The Walking Wall
by Tao Lin
The wall was our bathroom wall. It had wallpaper that had little staplers on it that made me sad when I looked at it.
The first day that the wall wasn't there we didn't say anything. My brother and I were not on good terms.
The second day the wall was in the hallway, lengthwise, so that there were now two separate hallways that led to the bathroom, which, with only three walls now, opened to the backyard. On the way to the bathroom that night, I saw my brother coming down the now very narrow hallway. He would have to pass me to get to our room, which we shared. We were still not on good terms, so when I knelt down to allow him to pass me by stepping over me it was in a mean and impatient way. I thought, why didn't he use the left hallway? This was America, not Britain, I wanted to joke. But didn't, since we were not on good terms. He climbed over me and I stayed on my hands and knees until I was sure he was in our room. Then I stood up.
The third day I went into the bathroom and saw that the wall was in the backyard. My brother was trying to climb it. He had one foot on the toilet paper roll thing and one hand on a painting framed up top. The painting was of a cat and my brother drew it when he was four and it made me sad to look at it. He kept climbing. I called him an idiot. Then the toilet paper roll broke off. He dangled there, holding onto the top of the wall. The painting fell. I kind of wanted to help him up and then climb the wall myself, but we were not on good terms, so I just watched and kept calling him names. Then the wall toppled onto him and I thought, hey, wait. And I kept thinking that, and looking, and after a while, then, the wall lifted itself upright and my brother was gone.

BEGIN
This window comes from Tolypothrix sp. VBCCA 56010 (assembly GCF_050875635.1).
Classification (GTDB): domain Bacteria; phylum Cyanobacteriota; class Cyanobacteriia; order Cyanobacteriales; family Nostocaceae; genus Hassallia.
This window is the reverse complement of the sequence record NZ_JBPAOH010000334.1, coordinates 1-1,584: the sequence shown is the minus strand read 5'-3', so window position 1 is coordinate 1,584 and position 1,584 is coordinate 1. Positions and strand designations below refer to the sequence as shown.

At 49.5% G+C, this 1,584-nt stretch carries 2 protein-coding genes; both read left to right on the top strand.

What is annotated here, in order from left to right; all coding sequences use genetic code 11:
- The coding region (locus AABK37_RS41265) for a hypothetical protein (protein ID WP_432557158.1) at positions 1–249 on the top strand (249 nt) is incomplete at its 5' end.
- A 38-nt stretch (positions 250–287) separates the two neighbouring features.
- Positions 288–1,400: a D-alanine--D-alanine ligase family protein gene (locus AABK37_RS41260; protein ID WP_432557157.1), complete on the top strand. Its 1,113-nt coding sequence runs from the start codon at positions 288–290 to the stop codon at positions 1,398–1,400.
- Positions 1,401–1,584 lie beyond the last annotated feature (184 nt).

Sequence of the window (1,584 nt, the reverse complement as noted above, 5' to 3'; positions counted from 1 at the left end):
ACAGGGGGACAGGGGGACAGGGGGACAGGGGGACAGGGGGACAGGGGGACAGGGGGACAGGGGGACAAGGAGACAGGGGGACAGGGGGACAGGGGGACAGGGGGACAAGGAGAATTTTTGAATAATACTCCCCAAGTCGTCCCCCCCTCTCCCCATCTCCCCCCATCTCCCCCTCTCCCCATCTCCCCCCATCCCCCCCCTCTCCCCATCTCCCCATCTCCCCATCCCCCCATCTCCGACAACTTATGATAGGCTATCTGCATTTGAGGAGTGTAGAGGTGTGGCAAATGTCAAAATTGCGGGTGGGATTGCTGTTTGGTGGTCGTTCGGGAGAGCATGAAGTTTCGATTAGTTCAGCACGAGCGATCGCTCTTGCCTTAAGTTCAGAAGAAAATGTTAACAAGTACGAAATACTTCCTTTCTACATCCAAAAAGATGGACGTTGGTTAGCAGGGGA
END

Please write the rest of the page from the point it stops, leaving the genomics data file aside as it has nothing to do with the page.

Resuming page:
About the author:
Tao Lin's collection of poetry, You Are A Little Bit Happier Than I Am, will be published by Action Books Fall 2006. He lives in New York City. His web site is Reader of Depressing Books.